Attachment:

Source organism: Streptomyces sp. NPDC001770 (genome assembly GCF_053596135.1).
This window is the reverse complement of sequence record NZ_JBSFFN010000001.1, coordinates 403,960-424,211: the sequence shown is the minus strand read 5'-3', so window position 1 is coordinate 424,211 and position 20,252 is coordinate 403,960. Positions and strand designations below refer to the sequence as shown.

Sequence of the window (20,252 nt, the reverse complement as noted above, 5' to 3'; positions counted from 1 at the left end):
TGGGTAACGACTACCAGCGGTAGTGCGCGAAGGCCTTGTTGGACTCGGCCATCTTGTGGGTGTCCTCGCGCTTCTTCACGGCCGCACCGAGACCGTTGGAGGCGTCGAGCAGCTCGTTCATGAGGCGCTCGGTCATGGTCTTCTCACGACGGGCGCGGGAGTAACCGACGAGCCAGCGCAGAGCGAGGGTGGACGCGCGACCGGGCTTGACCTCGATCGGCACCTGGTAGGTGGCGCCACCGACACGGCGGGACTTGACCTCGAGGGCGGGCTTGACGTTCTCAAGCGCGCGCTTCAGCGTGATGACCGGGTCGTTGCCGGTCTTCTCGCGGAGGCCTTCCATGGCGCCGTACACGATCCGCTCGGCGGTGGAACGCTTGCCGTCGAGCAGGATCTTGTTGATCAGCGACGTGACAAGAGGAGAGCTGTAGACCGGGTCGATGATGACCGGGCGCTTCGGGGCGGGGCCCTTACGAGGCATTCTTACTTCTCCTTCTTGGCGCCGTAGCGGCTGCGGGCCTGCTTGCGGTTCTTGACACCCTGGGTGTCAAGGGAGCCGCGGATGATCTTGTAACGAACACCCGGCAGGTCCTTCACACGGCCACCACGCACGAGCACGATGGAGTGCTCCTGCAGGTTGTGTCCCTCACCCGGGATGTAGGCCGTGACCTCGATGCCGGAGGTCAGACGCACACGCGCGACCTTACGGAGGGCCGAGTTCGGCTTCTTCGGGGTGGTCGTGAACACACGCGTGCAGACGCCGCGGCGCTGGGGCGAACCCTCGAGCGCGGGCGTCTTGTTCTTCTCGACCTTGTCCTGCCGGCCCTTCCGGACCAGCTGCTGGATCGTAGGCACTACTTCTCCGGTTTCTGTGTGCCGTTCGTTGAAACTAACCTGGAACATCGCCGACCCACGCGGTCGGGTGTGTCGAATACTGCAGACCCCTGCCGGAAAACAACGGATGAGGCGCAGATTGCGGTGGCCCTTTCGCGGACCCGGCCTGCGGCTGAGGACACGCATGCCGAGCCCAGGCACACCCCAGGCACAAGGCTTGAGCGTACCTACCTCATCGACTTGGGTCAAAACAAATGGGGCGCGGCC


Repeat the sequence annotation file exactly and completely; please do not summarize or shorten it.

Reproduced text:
Source organism: Streptomyces sp. NPDC001770 (genome assembly GCF_053596135.1).
This window is the reverse complement of sequence record NZ_JBSFFN010000001.1, coordinates 403,960-424,211: the sequence shown is the minus strand read 5'-3', so window position 1 is coordinate 424,211 and position 20,252 is coordinate 403,960. Positions and strand designations below refer to the sequence as shown.

Sequence of the window (20,252 nt, the reverse complement as noted above, 5' to 3'; positions counted from 1 at the left end):
TGGGTAACGACTACCAGCGGTAGTGCGCGAAGGCCTTGTTGGACTCGGCCATCTTGTGGGTGTCCTCGCGCTTCTTCACGGCCGCACCGAGACCGTTGGAGGCGTCGAGCAGCTCGTTCATGAGGCGCTCGGTCATGGTCTTCTCACGACGGGCGCGGGAGTAACCGACGAGCCAGCGCAGAGCGAGGGTGGACGCGCGACCGGGCTTGACCTCGATCGGCACCTGGTAGGTGGCGCCACCGACACGGCGGGACTTGACCTCGAGGGCGGGCTTGACGTTCTCAAGCGCGCGCTTCAGCGTGATGACCGGGTCGTTGCCGGTCTTCTCGCGGAGGCCTTCCATGGCGCCGTACACGATCCGCTCGGCGGTGGAACGCTTGCCGTCGAGCAGGATCTTGTTGATCAGCGACGTGACAAGAGGAGAGCTGTAGACCGGGTCGATGATGACCGGGCGCTTCGGGGCGGGGCCCTTACGAGGCATTCTTACTTCTCCTTCTTGGCGCCGTAGCGGCTGCGGGCCTGCTTGCGGTTCTTGACACCCTGGGTGTCAAGGGAGCCGCGGATGATCTTGTAACGAACACCCGGCAGGTCCTTCACACGGCCACCACGCACGAGCACGATGGAGTGCTCCTGCAGGTTGTGTCCCTCACCCGGGATGTAGGCCGTGACCTCGATGCCGGAGGTCAGACGCACACGCGCGACCTTACGGAGGGCCGAGTTCGGCTTCTTCGGGGTGGTCGTGAACACACGCGTGCAGACGCCGCGGCGCTGGGGCGAACCCTCGAGCGCGGGCGTCTTGTTCTTCTCGACCTTGTCCTGCCGGCCCTTCCGGACCAGCTGCTGGATCGTAGGCACTACTTCTCCGGTTTCTGTGTGCCGTTCGTTGAAACTAACCTGGAACATCGCCGACCCACGCGGTCGGGTGTGTCGAATACTGCAGACCCCTGCCGGAAAACAACGGATGAGGCGCAGATTGCGGTGGCCCTTTCGCGGACCCGGCCTGCGGCTGAGGACACGCATGCCGAGCCCAGGCACACCCCAGGCACAAGGCTTGAGCGTACCTACCTCATCGACTTGGGTCAAAACAAATGGGGCGCGGCC